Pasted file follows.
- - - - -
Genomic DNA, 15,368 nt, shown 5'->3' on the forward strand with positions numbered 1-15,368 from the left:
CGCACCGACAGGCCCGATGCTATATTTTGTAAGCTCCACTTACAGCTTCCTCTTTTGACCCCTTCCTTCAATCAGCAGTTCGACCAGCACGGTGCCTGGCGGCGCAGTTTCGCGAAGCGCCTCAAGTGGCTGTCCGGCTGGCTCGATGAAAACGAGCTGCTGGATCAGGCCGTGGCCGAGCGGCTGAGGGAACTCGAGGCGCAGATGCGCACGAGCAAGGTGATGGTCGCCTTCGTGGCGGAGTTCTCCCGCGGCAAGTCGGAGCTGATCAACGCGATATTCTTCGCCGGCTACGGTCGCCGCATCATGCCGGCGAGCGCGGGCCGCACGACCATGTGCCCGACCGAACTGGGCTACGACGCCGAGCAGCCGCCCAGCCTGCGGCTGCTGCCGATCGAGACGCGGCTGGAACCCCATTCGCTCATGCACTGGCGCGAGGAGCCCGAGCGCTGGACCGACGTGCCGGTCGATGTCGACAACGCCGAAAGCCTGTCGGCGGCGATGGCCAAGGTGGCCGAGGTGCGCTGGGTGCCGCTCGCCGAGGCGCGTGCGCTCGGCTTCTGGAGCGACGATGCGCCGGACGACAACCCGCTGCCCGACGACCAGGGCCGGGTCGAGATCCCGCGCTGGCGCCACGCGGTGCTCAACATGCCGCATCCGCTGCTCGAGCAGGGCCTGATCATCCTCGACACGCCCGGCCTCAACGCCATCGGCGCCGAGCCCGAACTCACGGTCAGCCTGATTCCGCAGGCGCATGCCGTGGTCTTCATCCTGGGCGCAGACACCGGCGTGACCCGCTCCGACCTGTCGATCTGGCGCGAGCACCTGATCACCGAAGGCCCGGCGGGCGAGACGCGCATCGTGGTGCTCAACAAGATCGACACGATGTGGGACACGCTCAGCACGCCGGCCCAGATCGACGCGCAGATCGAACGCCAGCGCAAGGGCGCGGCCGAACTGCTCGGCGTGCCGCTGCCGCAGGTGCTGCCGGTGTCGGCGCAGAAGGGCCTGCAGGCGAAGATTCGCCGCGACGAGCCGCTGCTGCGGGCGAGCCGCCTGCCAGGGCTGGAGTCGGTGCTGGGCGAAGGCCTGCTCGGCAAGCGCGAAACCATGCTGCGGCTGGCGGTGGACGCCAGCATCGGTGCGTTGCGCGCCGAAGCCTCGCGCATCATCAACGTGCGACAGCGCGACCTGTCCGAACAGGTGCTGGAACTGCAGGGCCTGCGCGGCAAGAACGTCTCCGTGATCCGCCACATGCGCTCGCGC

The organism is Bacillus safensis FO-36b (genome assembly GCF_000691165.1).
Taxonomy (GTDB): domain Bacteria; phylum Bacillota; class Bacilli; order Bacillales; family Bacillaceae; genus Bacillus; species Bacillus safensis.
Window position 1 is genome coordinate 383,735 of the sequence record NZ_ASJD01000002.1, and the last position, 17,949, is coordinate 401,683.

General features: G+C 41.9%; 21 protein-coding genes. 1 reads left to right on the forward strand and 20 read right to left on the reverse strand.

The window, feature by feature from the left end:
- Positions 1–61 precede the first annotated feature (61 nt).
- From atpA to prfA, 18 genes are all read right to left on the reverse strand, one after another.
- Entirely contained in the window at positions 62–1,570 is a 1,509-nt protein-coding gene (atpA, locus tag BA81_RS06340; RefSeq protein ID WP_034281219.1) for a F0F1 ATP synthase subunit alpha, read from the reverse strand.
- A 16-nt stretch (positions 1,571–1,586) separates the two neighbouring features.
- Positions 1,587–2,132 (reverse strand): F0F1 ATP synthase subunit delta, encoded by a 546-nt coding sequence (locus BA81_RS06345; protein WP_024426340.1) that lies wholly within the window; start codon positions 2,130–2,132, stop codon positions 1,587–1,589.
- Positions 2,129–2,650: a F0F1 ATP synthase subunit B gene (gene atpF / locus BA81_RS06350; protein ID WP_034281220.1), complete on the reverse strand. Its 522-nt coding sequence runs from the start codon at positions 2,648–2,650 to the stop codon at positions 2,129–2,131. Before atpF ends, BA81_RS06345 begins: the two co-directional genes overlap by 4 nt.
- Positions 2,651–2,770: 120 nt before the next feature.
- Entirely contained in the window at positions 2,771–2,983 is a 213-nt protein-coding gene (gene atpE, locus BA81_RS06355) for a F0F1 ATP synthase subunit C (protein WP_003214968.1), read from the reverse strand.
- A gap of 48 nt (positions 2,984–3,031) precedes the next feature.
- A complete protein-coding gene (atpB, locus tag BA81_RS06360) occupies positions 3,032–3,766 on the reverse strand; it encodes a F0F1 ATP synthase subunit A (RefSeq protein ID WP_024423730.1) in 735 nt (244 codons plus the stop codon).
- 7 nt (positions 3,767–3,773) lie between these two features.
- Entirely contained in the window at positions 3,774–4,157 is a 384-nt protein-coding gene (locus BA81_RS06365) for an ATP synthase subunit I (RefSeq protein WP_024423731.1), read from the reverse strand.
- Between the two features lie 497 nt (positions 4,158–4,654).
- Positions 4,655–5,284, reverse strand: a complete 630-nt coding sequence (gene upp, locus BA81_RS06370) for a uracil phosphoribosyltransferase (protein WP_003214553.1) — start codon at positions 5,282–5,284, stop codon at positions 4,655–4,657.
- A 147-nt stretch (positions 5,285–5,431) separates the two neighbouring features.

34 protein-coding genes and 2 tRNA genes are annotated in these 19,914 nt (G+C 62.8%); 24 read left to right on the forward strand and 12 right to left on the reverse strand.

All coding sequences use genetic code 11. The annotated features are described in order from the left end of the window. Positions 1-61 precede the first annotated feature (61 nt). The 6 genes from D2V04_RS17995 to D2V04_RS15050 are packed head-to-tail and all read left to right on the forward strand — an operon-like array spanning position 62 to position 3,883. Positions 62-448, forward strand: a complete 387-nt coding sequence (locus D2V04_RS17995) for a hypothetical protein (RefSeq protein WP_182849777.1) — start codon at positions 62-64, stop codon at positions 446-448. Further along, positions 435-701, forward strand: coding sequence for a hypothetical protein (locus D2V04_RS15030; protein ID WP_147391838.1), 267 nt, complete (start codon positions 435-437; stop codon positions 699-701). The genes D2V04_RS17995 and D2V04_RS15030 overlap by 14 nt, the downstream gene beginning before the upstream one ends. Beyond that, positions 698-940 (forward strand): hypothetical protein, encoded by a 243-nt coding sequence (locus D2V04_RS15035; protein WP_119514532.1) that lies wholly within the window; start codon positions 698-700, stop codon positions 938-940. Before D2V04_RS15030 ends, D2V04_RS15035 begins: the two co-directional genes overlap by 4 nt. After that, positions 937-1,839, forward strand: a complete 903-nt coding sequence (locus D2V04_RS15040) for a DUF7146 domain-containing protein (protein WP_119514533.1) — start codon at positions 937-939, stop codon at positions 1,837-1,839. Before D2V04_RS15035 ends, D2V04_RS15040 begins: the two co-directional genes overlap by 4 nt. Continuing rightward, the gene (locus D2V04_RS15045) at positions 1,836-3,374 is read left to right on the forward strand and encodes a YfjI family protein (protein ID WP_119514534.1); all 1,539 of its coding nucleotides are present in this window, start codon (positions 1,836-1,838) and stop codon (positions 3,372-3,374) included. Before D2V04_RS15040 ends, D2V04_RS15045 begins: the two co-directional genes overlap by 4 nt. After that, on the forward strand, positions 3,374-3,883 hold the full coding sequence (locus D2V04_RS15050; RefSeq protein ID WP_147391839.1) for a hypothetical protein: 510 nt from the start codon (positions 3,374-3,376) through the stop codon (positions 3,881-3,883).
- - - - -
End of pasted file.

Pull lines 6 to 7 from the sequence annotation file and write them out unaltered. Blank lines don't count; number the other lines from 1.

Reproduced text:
General features: G+C 41.9%; 21 protein-coding genes. 1 reads left to right on the forward strand and 20 read right to left on the reverse strand.

The window, feature by feature from the left end: